Theiling Online    Sitemap    Conlang Mailing List HQ   

Re: Hear Me! Hear Me!

From:Adrian Morgan <morg0072@...>
Date:Monday, June 24, 2002, 13:16
Tristan McLeay wrote, quoting myself:

> > <fx: inserts [8] into memory bank> > > fx?
"Effects" -- often used in ASCII transcriptions (e.g. on Usenet) to denote an action being performed by the poster. Derives from the usage in scripts.
> I have no idea whether Australian English has [a] or [A], I think it's > actually in between the two, the first vowel of the diphthong /ai/ is > different from the sound of 'car'. This is irrelevant at the moment, > though.
I can't hear a difference.
> I think that you say that [Q] is the rounded form of [A] and [O] the > rounded form of [a]?---this is not the case in X-Sampa.
I also said I could easily be wrong...
> Yup, [h8u-li] sounds RP to me all right. Well, [h@u...] would sound RP, > but [h8u-li] would sound like a mock-RP by an Aussie.
[Incidentally we see here an example of what happens when an expression containing '@' appears in Yahoo Groups - it gets followed by "...". I'm reading via Yahoo Groups and copying/pasting/replying via email.] These differences between Australian dialects are interesting. I have a half-baked idea to write a page of notes on them for my website. I'm not surprised that your "holy" is different from mine since both are common, but I am surprised that you seem unfamiliar with [h*u-li].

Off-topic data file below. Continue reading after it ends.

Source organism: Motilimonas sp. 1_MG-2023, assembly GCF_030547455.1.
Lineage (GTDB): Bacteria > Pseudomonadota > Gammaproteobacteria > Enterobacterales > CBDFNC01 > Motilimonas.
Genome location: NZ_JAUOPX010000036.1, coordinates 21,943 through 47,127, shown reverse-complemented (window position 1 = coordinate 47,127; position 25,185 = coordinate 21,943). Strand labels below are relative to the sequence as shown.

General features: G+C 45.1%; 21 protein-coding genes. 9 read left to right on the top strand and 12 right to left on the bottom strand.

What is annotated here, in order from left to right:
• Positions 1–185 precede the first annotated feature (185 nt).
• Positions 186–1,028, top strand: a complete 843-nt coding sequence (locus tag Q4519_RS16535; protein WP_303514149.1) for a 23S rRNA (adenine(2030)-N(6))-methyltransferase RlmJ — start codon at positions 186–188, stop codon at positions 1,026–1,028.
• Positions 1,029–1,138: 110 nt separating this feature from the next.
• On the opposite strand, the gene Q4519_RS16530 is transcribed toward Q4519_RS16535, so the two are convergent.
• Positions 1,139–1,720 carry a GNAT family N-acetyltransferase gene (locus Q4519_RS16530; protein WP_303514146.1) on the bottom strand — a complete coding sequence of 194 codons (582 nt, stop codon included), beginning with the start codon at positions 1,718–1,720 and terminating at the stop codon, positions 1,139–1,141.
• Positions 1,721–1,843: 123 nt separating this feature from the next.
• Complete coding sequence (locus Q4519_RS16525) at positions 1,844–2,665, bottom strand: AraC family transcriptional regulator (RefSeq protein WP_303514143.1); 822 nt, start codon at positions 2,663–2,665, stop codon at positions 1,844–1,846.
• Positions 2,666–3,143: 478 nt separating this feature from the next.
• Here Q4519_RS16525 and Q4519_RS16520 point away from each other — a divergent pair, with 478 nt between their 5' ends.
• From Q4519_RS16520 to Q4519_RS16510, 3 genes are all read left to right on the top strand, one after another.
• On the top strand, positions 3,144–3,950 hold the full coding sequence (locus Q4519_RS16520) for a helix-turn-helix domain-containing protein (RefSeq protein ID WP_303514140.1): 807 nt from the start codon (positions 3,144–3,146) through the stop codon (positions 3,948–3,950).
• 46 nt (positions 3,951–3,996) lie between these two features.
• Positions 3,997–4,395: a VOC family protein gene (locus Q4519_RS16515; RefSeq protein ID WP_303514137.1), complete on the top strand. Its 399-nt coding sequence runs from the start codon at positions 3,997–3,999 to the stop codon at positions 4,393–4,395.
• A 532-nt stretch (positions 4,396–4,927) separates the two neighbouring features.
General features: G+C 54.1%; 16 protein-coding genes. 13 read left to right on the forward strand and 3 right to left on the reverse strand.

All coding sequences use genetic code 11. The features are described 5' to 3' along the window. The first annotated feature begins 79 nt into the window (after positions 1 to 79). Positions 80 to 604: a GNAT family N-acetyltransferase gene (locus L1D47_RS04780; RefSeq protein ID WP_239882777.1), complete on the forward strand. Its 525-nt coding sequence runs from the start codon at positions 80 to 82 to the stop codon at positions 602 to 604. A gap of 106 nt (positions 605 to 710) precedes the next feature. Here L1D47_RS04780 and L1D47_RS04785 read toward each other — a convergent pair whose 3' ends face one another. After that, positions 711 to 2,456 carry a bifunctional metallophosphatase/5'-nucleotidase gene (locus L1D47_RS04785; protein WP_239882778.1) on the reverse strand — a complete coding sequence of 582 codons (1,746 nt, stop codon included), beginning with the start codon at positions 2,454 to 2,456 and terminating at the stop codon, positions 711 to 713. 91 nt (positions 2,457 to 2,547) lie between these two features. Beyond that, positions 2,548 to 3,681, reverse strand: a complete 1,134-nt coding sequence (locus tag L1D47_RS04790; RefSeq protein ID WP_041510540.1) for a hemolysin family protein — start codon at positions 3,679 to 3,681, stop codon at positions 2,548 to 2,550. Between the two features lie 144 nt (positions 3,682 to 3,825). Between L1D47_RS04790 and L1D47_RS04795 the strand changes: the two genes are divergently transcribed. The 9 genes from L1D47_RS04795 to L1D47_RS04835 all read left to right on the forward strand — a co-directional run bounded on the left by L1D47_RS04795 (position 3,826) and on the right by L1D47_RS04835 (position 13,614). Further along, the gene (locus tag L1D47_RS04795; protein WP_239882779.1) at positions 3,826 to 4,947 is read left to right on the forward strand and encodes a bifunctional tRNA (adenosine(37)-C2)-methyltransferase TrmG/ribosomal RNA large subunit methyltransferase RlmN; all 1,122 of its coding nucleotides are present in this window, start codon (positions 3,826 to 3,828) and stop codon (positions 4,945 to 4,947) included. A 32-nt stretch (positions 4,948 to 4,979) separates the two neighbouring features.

> > [oo in school] > > For me it's "higher" in the terminology you used previously, i.e. the > > jaws are a little more closed. If you transcribe "wool" as [wul] then > > I might transcribe "school" as, I suppose, [skw=:l]. > > I think you cannot get a vowel higher than [u]. If you can, the vowel is > generally transcribed as [U]
Oops, did I get "higher" and "lower" mixed up? I don't find that terminology very descriptive, I'm afraid. All I mean to say is that the jaws are a little more closed for "fool" than they are for "foot". [A] is very low while [u] is very high - Is this correct?
> With 'wool', there's the added complexity of a diphthong: there's a > schwa inserted between the /w/ and the /u/ (or else the /u/ is > pronounced as a (potentially rounded) [@]).
There isn't for me. Definitely [wul] with the same vowel as in "put".
> However, I would say that 'full' and 'fool' were, indeed, distinguished > purely by length. I don't think I can get a higher vowel than the one > in there, so that's probably [u].
[u] equals [w=] (syllabic [w]). This is one thing I'm very confident on, as I've been told so directly. So "fool" for me is [fu:l]. The vowel in "foot" is slightly more open (lower, I think).
> The vowel in 'boot' is more fronted (and long), but I wouldn't say > it was diphthongal.
Agreed. I don't know of any dialects where it's diphthogonal.
> The vowel in 'foot' is the same as the 'full' vowel.
Agreed again, using my "full" vowel. Adrian.


Tristan McLeay <kesuari@...>